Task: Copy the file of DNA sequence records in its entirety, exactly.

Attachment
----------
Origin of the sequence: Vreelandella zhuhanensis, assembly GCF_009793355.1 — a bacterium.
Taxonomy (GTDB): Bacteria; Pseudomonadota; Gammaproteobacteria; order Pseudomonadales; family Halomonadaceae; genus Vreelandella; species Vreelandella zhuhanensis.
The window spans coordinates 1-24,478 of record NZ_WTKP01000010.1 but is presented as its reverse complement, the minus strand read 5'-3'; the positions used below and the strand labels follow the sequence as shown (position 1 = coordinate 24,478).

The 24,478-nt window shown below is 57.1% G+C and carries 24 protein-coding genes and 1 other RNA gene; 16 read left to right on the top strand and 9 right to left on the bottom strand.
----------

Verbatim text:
Origin of the sequence: Vreelandella zhuhanensis, assembly GCF_009793355.1 — a bacterium.
Taxonomy (GTDB): Bacteria; Pseudomonadota; Gammaproteobacteria; order Pseudomonadales; family Halomonadaceae; genus Vreelandella; species Vreelandella zhuhanensis.
The window spans coordinates 1-24,478 of record NZ_WTKP01000010.1 but is presented as its reverse complement, the minus strand read 5'-3'; the positions used below and the strand labels follow the sequence as shown (position 1 = coordinate 24,478).

The 24,478-nt window shown below is 57.1% G+C and carries 24 protein-coding genes and 1 other RNA gene; 16 read left to right on the top strand and 9 right to left on the bottom strand.